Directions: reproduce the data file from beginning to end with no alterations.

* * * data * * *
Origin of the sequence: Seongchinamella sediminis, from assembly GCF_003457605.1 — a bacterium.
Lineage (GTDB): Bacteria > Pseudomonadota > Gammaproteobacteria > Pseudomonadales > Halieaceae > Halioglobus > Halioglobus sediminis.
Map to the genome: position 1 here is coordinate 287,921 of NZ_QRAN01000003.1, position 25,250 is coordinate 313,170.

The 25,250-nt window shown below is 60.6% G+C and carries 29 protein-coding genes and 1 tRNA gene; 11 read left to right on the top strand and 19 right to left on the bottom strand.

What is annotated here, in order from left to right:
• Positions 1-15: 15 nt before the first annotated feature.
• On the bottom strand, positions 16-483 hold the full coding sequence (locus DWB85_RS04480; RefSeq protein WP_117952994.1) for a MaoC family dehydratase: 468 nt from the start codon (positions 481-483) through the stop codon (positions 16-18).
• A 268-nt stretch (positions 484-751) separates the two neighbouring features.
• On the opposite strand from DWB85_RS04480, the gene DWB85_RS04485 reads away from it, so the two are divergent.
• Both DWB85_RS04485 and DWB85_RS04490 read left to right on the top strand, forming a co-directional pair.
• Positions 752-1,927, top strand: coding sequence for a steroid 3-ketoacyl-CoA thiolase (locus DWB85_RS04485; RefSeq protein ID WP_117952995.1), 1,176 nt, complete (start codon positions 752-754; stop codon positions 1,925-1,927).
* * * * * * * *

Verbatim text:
Origin of the sequence: Seongchinamella sediminis, from assembly GCF_003457605.1 — a bacterium.
Lineage (GTDB): Bacteria > Pseudomonadota > Gammaproteobacteria > Pseudomonadales > Halieaceae > Halioglobus > Halioglobus sediminis.
Map to the genome: position 1 here is coordinate 287,921 of NZ_QRAN01000003.1, position 25,250 is coordinate 313,170.

The 25,250-nt window shown below is 60.6% G+C and carries 29 protein-coding genes and 1 tRNA gene; 11 read left to right on the top strand and 19 right to left on the bottom strand.

What is annotated here, in order from left to right:
• Positions 1-15: 15 nt before the first annotated feature.
• On the bottom strand, positions 16-483 hold the full coding sequence (locus DWB85_RS04480; RefSeq protein WP_117952994.1) for a MaoC family dehydratase: 468 nt from the start codon (positions 481-483) through the stop codon (positions 16-18).
• A 268-nt stretch (positions 484-751) separates the two neighbouring features.
• On the opposite strand from DWB85_RS04480, the gene DWB85_RS04485 reads away from it, so the two are divergent.
• Both DWB85_RS04485 and DWB85_RS04490 read left to right on the top strand, forming a co-directional pair.
• Positions 752-1,927, top strand: coding sequence for a steroid 3-ketoacyl-CoA thiolase (locus DWB85_RS04485; RefSeq protein ID WP_117952995.1), 1,176 nt, complete (start codon positions 752-754; stop codon positions 1,925-1,927).